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30 in 30

Reasons for optimism, questions facing Predators

P.K. Subban could make defense special; Pekka Rinne must return to form

by Robby Stanley / Correspondent is providing in-depth analysis for each of its 30 teams throughout August. Today, the biggest reasons for optimism and the biggest questions facing the Nashville Predators.

The Nashville Predators were one game from advancing to the Western Conference Final for the first time and are hoping they have the team to take that next step this season.

With the addition of P.K. Subban, the Predators should have one of the most effective and mobile defenses in the NHL. The young core of forwards has scoring talent and should be faster with younger players filling roles in the bottom six.

The Predators have plenty of talent and are a team on the rise, but will they be able to break through in a competitive Central Division?

Here are four reasons for optimism entering this season:

1. Top four defensemen could be special

Subban adds to a top four that is arguably one of the best in the NHL. Subban, Roman Josi, Mattias Ekholm and Ryan Ellis excel in moving the puck quickly and are sound defensively. 

"I think the game is definitely trending in that direction where mobile, puck-moving defensemen are, first of all they're hard to find," Subban said. "To have four of them on your [defense] corps, I mean it's tough. You don't see that in very many teams in the National Hockey League. It always seems that Nashville has been able to produce and have great defensemen, and I'm just happy to be a part of that [defense] corps."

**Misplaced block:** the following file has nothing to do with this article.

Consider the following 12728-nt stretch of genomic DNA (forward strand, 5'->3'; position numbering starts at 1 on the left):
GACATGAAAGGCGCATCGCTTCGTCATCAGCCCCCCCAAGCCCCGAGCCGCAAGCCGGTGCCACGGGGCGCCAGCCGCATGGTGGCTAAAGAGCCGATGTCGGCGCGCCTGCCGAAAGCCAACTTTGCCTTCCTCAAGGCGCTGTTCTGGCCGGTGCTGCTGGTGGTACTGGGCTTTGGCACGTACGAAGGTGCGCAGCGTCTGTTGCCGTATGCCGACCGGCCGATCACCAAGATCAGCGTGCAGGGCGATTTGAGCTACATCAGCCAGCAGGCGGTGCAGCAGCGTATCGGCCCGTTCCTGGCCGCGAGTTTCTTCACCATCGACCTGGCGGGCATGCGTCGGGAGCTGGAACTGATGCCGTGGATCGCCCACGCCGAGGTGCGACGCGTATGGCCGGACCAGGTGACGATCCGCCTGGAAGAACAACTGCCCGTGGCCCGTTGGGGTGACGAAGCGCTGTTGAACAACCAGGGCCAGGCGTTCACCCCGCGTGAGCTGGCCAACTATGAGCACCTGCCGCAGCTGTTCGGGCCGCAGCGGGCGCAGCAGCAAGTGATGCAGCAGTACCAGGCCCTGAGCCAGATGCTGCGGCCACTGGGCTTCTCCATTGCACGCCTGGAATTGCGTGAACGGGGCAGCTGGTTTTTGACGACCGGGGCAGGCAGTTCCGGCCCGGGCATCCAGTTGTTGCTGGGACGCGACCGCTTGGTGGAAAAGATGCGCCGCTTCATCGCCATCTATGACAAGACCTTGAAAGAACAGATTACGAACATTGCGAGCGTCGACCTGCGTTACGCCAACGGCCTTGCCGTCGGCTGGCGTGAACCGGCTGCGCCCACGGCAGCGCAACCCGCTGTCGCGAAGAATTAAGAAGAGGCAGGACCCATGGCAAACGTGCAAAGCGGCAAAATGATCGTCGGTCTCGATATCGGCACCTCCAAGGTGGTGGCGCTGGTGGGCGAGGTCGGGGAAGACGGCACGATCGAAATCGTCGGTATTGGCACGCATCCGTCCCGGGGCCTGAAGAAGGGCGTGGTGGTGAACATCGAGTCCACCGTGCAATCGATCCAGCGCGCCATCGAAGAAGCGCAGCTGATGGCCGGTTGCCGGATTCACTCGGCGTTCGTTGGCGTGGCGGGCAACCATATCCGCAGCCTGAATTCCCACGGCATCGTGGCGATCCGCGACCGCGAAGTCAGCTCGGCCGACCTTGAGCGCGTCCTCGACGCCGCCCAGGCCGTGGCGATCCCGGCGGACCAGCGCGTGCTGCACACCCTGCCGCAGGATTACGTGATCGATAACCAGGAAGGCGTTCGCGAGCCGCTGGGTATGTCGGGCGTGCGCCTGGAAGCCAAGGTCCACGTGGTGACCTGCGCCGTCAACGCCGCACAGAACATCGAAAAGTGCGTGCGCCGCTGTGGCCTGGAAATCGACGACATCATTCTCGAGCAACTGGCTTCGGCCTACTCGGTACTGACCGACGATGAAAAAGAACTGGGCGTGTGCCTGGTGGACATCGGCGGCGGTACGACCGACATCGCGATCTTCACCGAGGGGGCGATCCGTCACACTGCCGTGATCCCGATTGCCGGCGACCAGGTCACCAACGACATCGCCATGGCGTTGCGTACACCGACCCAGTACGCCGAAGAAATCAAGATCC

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Video: Nashville's defense gets deeper

2. Filip Forsberg continues to grow

Forsberg has superstar potential, which the forward put on display when he tied the Predators record with 33 goals, set by Jason Arnott in 2008-09. Forsberg, who signed a six-year, $36 million contract this offseason, has led the Predators in scoring the past two seasons and his trajectory should continue to rise.

Forsberg, 22, didn't spend a lot of time on the first line last season, which gave the Predators a balanced attack. He will continue to play a major role offensively, but he's emerging as one of the better defensive forwards in the League. 

3. Full season with Ryan Johansen

For the first time in Predators history, they will enter a season with a true No. 1 center. That's been a hole they've had annually had in their lineup, but Johansen has the talent to be a difference-maker.

Johansen had 34 points in 42 games with the Predators last season after being traded from the Columbus Blue Jackets for defenseman Seth Jones on Jan. 6. Johansen, 24, had instant chemistry with forward James Neal, and that could be a potent combination for Nashville this season.

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4. Young core learning what it takes to win

Nashville appears to be ready to advance further in the Stanley Cup Playoffs. Health will be a big factor, but the young core has gained valuable experience in the past two years that should prove to be beneficial.